In turn, APHL led a 2013 workshop on developing a sickle cell disease counselor training and certification program in Ghana, where participants helped tailor a culturally competent training program specific to the needs of Ghana’s communities. Then in 2015, APHL put together a curriculum and trained the first 15 counselors using the new Genetic Education and Counseling for Sickle Cell Conditions in Ghana. A second training workshop took place in Ghana in the summer of 2016.

In all, Ojodu said, APHL has worked with providers in about a half-dozen African nations to improve sickle cell disease outcomes and newborn screening, including Mali, Kenya, Nigeria, Liberia, Uganda and Tanzania. The work, he said, has shown that newborn sickle cell disease screening and counseling in sub-Saharan Africa is possible — the real sticking point is securing the funding and support to shift from small pilots at hospitals and universities to population-wide screening. (He added that most sickle cell disease screening in sub-Saharan Africa is happening in hospital labs, which he said might be the preferred setting for such newborn screening in the region, as public health agencies there must focus their limited resources on considerable communicable disease threats.)

In Ghana, Ojodu noted, providers use the same technology to screen for sickle cell disease as labs do in the US, which underscores the adaptability of current sickle cell disease screening techniques to a variety of settings.

“If we can do it here, they can do it there,” Ojodu said. “Of course, it will take time and coordinated efforts. It’s really a slow build-up of justifying that No. 1, this saves lives, and No. 2, it can be done.”

Venée Tubman, MD, MMSc, a member of the African Newborn Screening and Early Intervention Consortium, which came out of the American Society of Hematology’s Sickle Cell Disease Working Group on Global Issues, noted that a number of attempts have been made to start newborn screening programs in sub-Saharan African, but also reported that no country has yet succeeded in adopting a universal screening effort. She noted that based on progress in sickle cell disease survival rates in the US — where about 96% of babies with sickle cell disease now survive into adulthood — it’s reasonable to believe that similar improvements can be achieved for children in sub-Saharan Africa with the expansion of early detection and treatment. For instance, in the US, CDC reports that with the introduction of pneumococcal disease vaccination, sickle cell disease related deaths among black children younger than four dropped by 42% between 1999 and 2002.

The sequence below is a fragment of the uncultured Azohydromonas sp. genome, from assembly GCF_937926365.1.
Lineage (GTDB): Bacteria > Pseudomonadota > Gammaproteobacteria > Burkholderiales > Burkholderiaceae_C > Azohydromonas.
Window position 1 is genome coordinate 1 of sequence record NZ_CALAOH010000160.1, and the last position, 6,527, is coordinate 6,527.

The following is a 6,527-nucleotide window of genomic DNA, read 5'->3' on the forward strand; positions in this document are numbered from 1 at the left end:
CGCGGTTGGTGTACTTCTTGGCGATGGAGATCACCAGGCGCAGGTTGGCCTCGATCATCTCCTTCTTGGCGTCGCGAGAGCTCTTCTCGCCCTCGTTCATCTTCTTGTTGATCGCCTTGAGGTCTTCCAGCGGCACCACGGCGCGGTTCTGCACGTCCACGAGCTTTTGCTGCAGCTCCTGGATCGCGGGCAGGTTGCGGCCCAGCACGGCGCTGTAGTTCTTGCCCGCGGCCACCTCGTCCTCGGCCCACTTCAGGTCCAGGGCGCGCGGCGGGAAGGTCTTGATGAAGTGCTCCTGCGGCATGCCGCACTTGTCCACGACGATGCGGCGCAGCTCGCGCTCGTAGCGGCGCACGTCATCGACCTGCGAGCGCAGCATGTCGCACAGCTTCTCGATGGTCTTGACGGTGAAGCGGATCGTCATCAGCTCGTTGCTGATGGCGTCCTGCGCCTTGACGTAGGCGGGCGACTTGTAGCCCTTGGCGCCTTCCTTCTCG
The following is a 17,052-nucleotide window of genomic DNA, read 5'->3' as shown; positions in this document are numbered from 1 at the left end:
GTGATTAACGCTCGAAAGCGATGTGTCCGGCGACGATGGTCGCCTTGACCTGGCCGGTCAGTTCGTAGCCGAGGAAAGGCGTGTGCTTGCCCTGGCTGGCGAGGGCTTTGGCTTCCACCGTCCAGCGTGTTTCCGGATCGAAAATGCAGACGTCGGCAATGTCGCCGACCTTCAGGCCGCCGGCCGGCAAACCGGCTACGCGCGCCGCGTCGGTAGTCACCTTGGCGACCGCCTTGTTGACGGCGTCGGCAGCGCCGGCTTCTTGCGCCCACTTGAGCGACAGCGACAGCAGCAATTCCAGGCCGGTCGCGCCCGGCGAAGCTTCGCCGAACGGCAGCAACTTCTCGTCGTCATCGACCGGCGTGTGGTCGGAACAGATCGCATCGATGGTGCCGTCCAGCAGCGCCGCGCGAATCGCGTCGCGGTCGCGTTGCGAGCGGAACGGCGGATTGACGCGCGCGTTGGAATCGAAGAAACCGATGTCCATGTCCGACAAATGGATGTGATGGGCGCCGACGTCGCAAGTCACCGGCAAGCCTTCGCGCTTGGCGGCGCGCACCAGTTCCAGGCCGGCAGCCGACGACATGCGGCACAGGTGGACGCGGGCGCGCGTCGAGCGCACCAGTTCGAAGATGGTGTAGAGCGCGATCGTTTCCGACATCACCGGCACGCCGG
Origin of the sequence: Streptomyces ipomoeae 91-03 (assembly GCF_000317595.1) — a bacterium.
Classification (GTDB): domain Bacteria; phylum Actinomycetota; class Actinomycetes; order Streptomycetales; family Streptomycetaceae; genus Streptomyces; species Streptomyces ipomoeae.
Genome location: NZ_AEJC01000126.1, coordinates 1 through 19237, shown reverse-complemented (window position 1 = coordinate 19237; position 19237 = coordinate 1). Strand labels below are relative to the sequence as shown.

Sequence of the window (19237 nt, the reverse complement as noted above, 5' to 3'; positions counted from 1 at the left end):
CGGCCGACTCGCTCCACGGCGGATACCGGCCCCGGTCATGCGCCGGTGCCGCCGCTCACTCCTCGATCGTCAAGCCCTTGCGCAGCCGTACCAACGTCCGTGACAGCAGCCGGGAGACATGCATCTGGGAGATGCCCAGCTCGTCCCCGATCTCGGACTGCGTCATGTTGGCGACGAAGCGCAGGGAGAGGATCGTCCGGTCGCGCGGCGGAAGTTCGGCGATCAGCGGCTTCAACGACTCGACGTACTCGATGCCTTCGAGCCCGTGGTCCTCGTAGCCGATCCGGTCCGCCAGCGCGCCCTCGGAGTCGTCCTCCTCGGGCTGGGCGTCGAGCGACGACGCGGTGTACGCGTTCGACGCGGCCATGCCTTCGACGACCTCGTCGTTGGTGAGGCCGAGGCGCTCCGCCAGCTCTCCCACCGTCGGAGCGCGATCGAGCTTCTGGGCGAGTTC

“That fact that we were able to implement some basic measures and increase survivability pretty dramatically leads me to believe that, yes, most of these deaths are preventable,” said Tubman, an assistant professor in pediatrics at Baylor College of Medicine.

She added that the existence of the consortium and the Sickle Cell Disease Coalition speaks to the progress being made to boost early detection and intervention in sub-Saharan Africa.

“Even beginning to strategize and organize around this problem — the infrastructure limitations and the myth and perceptions around sickle cell — is a sign of progress,” Tubman said. “We have a long way to go, but at least we’re on the road.”

Ojodu noted that with the elimination of CDC funding for global newborn screening development, APHL is looking for new funding partners to continue its work abroad.

“This is possible,” he said, referring to improving sickle cell disease survivability rates in sub-Saharan Africa. “We can affect change there just like we did in the US.”


*Header photo is a screenshot from the Sickle Cell Disease Coalition’s “Global Sickle Cell Disease Public Service Announcement.”

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The Humility of Expertise

  Ed note: Today we welcome Junaid Nabi back to the blog. For more about Junaid, please see the bottom of this post. The following is adapted from a speech that was delivered as one of

How Can Africa Prevent the Next Haemorrhagic Fever Crisis? Invest in Research and Development

  By Dr. Jenniffer Mabuka In 2014, West Africa encountered its worst recorded outbreak of Ebola with over 11,000 reported deaths. The memory of this crisis hadn’t faded yet when Ebola reared its ugly head